I am sorry for the long post but really,I would be remiss to just sit on the fence,run like hell from the union as players,dont let that monster near you,Unions are dieing out anyways as their traditional powerbases are fadeing,they were really something that benefitted the boomers and their generation,there are to many ways for the truth to be discovered today,so a Union is a waste of money,everyone will be in court all the time,dont assume Unions are not just another way to manipulate the working man by simple riseing above his head and paying off a few of his true brothers to screw him in the ear.

Look up the history of unions and you will find that they are just simple communication conduits,another layer of complication,a way to negotiate the workers out of decision makeing power individually indirectly,a huge war chest of money that makes the little guy happy but does essentially nothing for him,the days of there being so many workers that there was a concern over fair wages and conditions ARE OVER,there are going to be severe labor shortages until i die,what dont you think mexicans can play NHL hockey,get my drift,we are short of everyone right now not tomorrow,unions are actually regressive now and to form one now just lets the employer have his hands in your pudding a little longer thats all,why wouild you want to create a new union when all the old ones are dieing off naturally because the dynamic that validated their creation had disappeared??

The need for a paid communication conduit is not there any more,so what good is a Union??

Its like trying to use the trap against the NHS,it wont work,it USED to work,but isnt that the feeling you always get when you fail to count your rounds and finally get a clear shot only to hear that hollow metallic click of a fireing pin snapping into an empty chamber??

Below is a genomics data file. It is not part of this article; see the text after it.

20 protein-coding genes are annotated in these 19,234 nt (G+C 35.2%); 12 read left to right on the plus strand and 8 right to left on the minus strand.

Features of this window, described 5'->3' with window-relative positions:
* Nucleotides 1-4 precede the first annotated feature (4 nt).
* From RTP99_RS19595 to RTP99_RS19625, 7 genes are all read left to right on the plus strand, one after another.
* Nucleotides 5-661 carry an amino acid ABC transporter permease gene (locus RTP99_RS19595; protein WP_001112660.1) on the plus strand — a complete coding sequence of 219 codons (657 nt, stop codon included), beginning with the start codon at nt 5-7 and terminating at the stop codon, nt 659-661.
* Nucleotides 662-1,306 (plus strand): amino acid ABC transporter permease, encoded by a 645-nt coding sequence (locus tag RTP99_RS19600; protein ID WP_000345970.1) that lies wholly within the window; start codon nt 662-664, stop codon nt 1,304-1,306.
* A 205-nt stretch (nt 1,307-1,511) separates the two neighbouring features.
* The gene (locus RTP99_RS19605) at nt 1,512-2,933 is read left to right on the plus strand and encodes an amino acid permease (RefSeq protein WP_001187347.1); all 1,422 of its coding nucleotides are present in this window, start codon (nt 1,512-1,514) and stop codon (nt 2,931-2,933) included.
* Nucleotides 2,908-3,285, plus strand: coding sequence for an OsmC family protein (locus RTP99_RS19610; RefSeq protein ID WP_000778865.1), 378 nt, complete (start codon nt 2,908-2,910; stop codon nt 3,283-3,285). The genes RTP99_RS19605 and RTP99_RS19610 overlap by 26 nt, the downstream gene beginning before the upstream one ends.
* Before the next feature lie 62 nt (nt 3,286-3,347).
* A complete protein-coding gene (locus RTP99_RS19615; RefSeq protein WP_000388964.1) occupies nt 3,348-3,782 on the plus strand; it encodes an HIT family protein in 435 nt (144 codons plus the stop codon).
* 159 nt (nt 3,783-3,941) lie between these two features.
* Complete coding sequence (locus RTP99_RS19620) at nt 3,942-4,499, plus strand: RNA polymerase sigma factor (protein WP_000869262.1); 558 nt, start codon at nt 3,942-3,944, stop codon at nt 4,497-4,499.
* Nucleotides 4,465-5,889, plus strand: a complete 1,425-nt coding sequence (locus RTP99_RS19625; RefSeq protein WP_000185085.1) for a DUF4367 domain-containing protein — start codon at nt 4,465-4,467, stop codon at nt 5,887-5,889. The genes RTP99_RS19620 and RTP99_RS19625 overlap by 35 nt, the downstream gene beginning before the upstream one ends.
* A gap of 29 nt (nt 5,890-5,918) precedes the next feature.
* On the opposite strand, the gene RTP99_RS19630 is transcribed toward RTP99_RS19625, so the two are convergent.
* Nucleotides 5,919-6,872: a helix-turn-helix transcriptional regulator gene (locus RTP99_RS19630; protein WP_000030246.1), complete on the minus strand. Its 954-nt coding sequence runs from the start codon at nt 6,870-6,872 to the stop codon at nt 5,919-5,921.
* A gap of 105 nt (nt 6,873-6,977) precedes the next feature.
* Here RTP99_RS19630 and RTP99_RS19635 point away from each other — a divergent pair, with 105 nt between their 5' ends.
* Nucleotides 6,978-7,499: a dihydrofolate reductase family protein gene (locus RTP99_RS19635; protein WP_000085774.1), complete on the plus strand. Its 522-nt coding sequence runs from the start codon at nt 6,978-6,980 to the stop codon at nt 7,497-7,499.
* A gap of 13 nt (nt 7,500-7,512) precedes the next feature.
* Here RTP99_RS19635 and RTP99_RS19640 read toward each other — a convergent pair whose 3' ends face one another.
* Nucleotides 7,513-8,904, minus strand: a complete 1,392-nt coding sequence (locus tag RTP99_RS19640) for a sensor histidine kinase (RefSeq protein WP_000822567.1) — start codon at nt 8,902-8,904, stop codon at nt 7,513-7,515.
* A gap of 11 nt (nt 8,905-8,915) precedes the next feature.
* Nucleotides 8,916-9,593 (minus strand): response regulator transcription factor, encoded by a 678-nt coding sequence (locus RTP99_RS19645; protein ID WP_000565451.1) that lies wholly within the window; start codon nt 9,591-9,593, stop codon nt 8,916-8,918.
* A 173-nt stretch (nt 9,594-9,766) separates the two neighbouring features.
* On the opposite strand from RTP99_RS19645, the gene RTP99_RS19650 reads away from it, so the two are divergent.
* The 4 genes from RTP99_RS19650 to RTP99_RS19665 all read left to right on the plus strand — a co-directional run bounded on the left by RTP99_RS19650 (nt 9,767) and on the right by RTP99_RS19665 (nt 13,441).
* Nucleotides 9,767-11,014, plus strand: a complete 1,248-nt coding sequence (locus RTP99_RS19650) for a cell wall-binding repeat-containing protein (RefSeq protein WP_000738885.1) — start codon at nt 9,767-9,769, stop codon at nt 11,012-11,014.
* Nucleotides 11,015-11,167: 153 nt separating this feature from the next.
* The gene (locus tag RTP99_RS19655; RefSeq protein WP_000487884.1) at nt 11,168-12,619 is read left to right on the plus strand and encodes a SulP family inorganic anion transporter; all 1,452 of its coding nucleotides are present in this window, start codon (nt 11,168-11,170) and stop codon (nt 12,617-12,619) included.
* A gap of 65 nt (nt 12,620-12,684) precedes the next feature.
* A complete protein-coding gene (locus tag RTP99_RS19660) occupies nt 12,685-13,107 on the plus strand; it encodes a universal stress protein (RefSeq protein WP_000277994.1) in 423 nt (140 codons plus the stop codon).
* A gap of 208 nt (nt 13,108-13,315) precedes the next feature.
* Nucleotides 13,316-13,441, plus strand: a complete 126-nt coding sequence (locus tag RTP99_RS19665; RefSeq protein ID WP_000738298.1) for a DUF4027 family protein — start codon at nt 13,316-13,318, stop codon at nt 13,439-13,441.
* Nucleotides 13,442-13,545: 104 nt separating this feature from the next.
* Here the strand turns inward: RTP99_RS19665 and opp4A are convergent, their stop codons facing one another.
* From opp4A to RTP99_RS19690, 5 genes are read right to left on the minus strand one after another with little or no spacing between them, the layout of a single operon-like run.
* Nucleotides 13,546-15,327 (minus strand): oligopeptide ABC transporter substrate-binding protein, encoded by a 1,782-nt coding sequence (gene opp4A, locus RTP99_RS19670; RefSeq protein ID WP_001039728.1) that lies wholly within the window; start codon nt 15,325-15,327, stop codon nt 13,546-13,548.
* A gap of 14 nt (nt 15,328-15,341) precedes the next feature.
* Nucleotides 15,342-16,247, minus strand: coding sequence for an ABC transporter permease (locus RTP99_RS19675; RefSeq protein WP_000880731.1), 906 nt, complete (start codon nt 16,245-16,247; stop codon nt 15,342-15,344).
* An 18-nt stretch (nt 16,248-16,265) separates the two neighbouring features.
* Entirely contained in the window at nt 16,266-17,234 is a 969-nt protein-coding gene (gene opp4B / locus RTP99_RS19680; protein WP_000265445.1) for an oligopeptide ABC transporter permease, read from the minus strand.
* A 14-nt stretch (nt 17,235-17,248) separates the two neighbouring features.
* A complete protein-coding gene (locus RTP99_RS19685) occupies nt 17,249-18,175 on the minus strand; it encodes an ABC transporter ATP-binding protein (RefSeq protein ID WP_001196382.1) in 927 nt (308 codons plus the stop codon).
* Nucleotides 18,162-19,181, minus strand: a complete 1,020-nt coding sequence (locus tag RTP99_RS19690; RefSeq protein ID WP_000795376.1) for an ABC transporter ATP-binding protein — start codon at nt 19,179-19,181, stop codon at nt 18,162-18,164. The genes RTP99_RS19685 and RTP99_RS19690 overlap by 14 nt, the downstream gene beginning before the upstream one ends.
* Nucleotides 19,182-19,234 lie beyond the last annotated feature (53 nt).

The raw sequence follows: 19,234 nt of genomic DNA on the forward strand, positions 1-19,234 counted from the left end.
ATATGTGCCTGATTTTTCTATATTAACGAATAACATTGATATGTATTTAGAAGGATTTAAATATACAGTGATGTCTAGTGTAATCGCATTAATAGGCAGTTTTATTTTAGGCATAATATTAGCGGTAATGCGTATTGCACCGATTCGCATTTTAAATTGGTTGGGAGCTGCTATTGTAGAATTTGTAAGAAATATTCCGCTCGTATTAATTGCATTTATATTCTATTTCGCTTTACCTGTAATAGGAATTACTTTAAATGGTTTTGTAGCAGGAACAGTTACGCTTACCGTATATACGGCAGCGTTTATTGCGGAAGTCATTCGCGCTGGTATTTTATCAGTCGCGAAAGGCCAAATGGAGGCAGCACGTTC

Sometimes if you get caught up in the action you fail to recognise that the reason you have been missing is because dureing the heat of the action your target has moved a little.Thats why you hear the term "double-tap"it means short controlled bursts between which you visually reaquire your target ensureing a better overall accuracy percentage from your clip of ammo.

Form a non-union loose collective group,not a union,then let that be a shot over the bow of the NHL,then pause and reaquire your target,dont empty your clip in the heat of the moment,your target is experienced and a trophy.And they have way more money than you do.

I have a headache,I am outta here,jesus,unions again.Run Forrest ,run.

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#82 OB1 Team Yakopov - F.S.T.N.F
August 22 2012, 09:59AM
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NewAgeSys wrote:

Maybe Big George got bored with the radio show?

I worked the non-union Oilrigs for years and then worked Uniononised construction for years and can simply say that I never quite accepted the Union system.

I was a Job Steward on several different jobs,I was once in an archaeic motion actually voted in to the position by my peers ,by the members themselves,in the construction Union I was in NO ONE did this,the Hall sent out their patsys to spew propoganda down our throats.There are rules that allow members to choose their own Stewards through an onsite vote displaceing the official Hall choice of representative,but the vote must be unanimous to stand.This only happened once in my years in the Union and some members with decades in the Hall had never seen this type of vote work out because of the need for a 100% consensus,imagine trying to get a room full of construction fellas on the same page at the same time long enough for them to collectively agree on whats for lunch never mind an administrative action.

Well I managed to bring them together,and lets just say I opened up a real can"o"worms for myself there,I had the privilage of earning myself a fast track course in Union supported labor dynamics,lets just say I have left it at that for many years,even I wont go into the dynamics behind those Union money machines,there is a certain personal safety line that it is a good idea not to go over.